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Tamil Nadu health helpline: Medical advice is just a call away

By A Ganesh Nadar
February 10, 2014 15:22 IST
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The 'health helpline' call's A Ganesh Nadar visits the bustling centre that hosts Tamil Nadu's Health Helpline that answers more than 100 medical queries an hour.

On December 30 last year the Tamil Nadu government launched a round the clock Health Helpline where residents of the state could dial 104 and get medical advice, information about first aid, HIV/mental health counselling and also register complaints against services provided at government hospitals and primary health centres.

The helpline also provides information about communicable and non-communicable diseases, nutrition, sexually transmitted diseases and facilities available under the chief minister's comprehensive health insurance scheme, hospitals and medical centres which offer treatment for specific ailments.

Calls are answered in Tamil, English and Telugu.

The centre has been set up as a private public partnership. The Tamil Nadu government. has teamed up with GVK Emergency Services to run the show.

The government has provided space for the centre at the Kasturibai Public Hospital in Triplicane, Chennai.

While it looks like any other call centre, the major difference is that the phones are manned by doctors, staff nurses and qualified counsellors.

In the first month, the centre answered 69,000 calls from across the state -- 2,300 calls a day or almost 100 calls an hour.

"The phone rings continuously, we ask them for their names and address which some hesitate to give. We explain that it helps next time they call. We give them a register number which they can use the next time they call," says Rashmi at the centre.

The second time they call and provide the register number, the person's case history appears on the computer screen, which helps the person responding to the call.

"We ask what the problem is and then transfer the call to either a doctor, nurse, counsellor or administrator as the need may be," says Gomathi, a science graduate manning the phones.

"Many calls are about small ailments. Some want a second opinion about a drug they are taking. We don't prescribe drugs, but refer them to the nearest government hospital," adds Rashmi.

Florence, a staffer who has done her BSc in nursing, says, "For small ailments I advise them what to do. Many want to know about sexually transmitted diseases and preventive measures. For major health problems I tell them to go to the nearest hospital."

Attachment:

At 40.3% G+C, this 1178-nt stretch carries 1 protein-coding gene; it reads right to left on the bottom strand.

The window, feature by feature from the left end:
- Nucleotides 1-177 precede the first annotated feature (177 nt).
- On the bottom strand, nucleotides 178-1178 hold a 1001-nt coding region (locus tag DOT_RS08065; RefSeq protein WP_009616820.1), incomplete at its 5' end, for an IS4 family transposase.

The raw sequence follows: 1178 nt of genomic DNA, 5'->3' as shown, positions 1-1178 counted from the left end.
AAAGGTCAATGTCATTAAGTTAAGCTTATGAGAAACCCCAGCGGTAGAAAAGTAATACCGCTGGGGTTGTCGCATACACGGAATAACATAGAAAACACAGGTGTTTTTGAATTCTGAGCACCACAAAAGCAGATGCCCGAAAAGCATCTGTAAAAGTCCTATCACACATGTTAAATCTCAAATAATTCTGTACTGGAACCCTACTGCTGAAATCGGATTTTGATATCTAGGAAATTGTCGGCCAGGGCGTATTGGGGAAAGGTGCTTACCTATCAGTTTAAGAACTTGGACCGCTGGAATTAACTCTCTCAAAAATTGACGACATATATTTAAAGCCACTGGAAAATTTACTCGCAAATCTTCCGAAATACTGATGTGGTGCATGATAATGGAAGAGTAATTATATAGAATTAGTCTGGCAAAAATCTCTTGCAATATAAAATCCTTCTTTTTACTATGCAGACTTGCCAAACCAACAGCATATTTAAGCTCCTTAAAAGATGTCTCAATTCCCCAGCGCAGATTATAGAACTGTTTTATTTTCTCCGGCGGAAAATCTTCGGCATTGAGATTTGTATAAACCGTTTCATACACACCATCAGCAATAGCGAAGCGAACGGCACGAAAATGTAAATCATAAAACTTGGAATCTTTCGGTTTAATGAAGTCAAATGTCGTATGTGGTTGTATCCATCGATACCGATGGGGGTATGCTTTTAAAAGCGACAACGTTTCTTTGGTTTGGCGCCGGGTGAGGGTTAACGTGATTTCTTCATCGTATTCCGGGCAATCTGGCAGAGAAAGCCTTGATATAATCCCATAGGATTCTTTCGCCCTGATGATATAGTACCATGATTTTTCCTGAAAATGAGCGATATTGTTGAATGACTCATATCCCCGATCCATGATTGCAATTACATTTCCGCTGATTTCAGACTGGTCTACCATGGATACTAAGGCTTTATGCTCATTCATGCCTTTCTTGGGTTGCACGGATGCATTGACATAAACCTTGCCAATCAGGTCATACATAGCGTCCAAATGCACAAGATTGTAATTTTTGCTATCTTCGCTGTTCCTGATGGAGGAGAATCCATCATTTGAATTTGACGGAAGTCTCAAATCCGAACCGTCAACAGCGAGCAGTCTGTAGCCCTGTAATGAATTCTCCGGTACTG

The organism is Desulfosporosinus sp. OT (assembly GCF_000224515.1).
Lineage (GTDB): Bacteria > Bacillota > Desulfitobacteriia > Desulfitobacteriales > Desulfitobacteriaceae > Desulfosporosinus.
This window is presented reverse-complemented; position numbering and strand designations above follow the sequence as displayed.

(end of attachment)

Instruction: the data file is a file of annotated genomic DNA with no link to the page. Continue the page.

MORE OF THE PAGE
Hemalatha has a master's in sociology and is a counsellor at the centre. "I mostly handle depression and family problems. We are trained to encourage such callers, to make them feel better about themselves."

"Sometimes alcoholics call. They have low self esteem. My job is to motivate them," says Florence. "I get lots of repeat calls, but we never give our names. They have to speak to the counsellor available and not ask to speak to anyone in particular."

"We remain anonymous and emphasise that all counsellors are equally qualified. The last call I attended lasted 40 minutes," Florence adds.

Venkatesan has retired from the Tamil Nadu government public health and preventive medicine organisation and knows how the system works. "We suggest remedies to the people concerned. We are here to complement and make the health delivery system better," he says.

"When there is a complaint about a hospital, I call the doctor at the hospital and inform her/him," Venkatesan adds. "The doctor calls back in 2 or 3 days to say the problem has been rectified. When the patient calls, we tell her/him that the problem has been solved."

"Pregnant ladies call often to say they are not getting the monthly retainer promised by the government," he adds. "Some call to say the CT scan is not working at the hospital or the hospital is not giving them an appointment for an urgent MRI scan."

Dr Divya, who is on the day shift at the centre, points out, "We get a lot of calls about whether a certain drug works, sometimes whether they need surgery or whether the doctor is recommending an operation to make money. I ask them about the symptoms, make them read out the doctor's advice and then tell them what to do."

"When I think it is a complicated case," she adds, "I refer them to the nearest hospital."

Prabhudas, the manager, says 23 people are employed at the centre; he says he needs 10 more people.

"We also run the 108 emergency service and that is manned by 120 people," he says. GVK runs 108 services in 16 states and two Union territories.

"Most people think 108 is only an ambulance service," says Prabhudas. "It is much more. It is an integrated emergency helpline where medical, police and fire services are coordinated."

Image: Doctors and other staff at the health helpline centre. Photograph: A Ganesh Nadar/

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